Looking into a new prime for my D800

Discussion in 'Beyond the Basics' started by CThomas817, Nov 13, 2018.

  1. CThomas817

    CThomas817 TPF Noob!

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    I have been doing a lot of family sessions outdoors and while I was very hopeful for the Nikon 85mm/1.8, I'm actually not loving the background separation nor the bokeh. At close range, I am happy with it. But when I pull further back for full body/group shots at f/4 it's just not what I expected. If I stop up I risk OOF people. Yes my background is a good distance behind the subject.

    Is a 135mm worth it? Or will I be a mile away trying to get kids' attention?


     
  2. Derrel

    Derrel Mr. Rain Cloud

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    This is one reason why a 70 to 200 mm zoom lens is so popular for family portraiture. There is a fine line between camera to subject distance, and focal length, and lens aperture in use. yes, with a 135 mm lens you will be fairly far away on group photos. However it should be possible to use F2.8 or F3.5 from some distance, to get a good background separation.
     
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  3. CThomas817

    CThomas817 TPF Noob!

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    Thanks, I wish I could afford it right now! The Nikon 70-200 2.8 is on my wish list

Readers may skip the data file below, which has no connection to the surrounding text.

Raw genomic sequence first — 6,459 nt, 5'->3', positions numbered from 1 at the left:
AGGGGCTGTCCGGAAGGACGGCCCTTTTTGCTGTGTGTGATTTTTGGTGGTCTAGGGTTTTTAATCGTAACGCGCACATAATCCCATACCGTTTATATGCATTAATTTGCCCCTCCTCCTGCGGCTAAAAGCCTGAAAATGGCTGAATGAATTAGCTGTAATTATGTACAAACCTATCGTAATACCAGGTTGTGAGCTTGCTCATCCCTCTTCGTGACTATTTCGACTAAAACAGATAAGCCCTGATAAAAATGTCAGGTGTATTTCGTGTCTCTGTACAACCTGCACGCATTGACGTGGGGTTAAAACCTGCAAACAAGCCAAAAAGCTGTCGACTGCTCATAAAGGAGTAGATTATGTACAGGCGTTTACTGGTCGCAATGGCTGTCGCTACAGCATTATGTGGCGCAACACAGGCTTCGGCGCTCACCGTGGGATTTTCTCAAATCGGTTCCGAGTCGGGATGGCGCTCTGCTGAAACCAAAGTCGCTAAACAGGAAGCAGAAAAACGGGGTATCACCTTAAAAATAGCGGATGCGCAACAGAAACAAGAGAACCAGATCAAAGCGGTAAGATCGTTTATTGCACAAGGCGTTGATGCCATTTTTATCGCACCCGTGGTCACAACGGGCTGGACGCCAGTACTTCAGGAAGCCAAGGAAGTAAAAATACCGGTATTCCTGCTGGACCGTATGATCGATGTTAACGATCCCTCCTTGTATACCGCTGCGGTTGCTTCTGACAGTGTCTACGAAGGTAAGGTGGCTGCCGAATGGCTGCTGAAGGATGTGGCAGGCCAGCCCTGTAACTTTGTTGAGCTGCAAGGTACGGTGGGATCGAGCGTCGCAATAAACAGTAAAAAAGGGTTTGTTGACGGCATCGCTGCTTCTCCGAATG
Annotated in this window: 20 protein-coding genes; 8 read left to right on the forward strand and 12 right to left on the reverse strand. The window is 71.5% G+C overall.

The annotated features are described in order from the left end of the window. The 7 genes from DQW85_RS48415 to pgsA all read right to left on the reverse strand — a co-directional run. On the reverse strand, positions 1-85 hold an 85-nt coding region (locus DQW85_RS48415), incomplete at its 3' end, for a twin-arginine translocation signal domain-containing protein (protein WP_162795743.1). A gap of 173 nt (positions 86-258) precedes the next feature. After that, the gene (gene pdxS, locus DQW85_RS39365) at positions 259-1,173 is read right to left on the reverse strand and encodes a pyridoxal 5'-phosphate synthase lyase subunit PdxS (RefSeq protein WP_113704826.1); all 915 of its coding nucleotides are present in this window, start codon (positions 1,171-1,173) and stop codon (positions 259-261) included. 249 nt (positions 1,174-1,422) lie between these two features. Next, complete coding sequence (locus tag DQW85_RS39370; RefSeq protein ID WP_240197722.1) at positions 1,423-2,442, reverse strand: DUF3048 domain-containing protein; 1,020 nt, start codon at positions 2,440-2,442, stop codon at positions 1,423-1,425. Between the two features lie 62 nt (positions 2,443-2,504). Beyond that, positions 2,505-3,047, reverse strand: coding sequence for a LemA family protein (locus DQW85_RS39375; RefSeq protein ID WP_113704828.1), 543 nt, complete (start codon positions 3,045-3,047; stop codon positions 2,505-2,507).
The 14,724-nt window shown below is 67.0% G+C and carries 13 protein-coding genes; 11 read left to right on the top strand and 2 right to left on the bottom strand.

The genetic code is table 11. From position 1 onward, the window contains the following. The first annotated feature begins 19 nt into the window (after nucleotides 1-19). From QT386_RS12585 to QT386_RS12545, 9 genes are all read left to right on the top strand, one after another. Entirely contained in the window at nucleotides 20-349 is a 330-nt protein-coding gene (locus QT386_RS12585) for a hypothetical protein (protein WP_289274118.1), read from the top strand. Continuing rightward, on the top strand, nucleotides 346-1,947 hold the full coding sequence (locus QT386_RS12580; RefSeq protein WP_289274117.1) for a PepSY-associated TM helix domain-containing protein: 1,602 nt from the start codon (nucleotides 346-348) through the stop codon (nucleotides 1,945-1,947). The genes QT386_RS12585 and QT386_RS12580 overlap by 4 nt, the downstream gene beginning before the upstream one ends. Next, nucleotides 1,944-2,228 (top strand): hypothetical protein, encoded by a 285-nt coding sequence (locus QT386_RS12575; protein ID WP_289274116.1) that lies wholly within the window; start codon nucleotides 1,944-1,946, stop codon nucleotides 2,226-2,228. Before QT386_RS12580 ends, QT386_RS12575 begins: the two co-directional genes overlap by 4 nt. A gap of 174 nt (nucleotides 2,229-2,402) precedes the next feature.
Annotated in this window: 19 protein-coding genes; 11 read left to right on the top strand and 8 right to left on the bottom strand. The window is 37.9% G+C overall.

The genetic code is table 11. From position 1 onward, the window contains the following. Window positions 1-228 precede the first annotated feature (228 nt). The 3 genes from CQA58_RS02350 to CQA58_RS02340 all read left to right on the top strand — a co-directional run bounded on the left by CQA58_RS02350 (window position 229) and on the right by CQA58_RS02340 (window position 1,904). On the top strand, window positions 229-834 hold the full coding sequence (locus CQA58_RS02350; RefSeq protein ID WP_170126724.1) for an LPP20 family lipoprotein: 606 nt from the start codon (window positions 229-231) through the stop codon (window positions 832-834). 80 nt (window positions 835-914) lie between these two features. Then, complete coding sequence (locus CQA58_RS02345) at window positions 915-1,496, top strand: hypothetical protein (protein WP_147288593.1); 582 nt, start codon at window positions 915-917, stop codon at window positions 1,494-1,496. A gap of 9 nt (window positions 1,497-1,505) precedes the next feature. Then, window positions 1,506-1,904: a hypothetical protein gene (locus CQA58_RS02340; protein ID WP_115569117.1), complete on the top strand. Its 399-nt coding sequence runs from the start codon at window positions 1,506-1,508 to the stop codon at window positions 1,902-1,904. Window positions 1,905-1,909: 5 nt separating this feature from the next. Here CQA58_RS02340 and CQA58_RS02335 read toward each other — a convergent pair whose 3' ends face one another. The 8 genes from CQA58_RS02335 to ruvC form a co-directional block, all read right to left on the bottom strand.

4. tirediron

    tirediron Watch the Birdy! Staff Member Supporting Member

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    An 80-200 might well be a more affordable option; good glass, well made, and almost the same focal length range.
     
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  5. JBPhotog

    JBPhotog No longer a newbie, moving up!

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    If you want a prime at a good price, look for a 105mm F2.5 AI or AI-S, it has lovely bokeh and is very sharp, although it may not be fast enough for you. The AF-S 105mm F1.4E is simply stunning and has a similar look as the AF-S 200mm F2.
     
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  6. jaomul

    jaomul Been spending a lot of time on here!

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    That Tamron g2 is on my list as next purchase. Half the price of the Nikon version, apparently very near the performance, a USB docky thing can be bought to ensure compatibility with newer bodies going fwd.

    I often said I thought a good f4 zoom is good enough, and I still think that's the case but an f2.8 stabilized zoom with such good feedback and the price is imo worth considering
     
  7. mrca

    mrca No longer a newbie, moving up!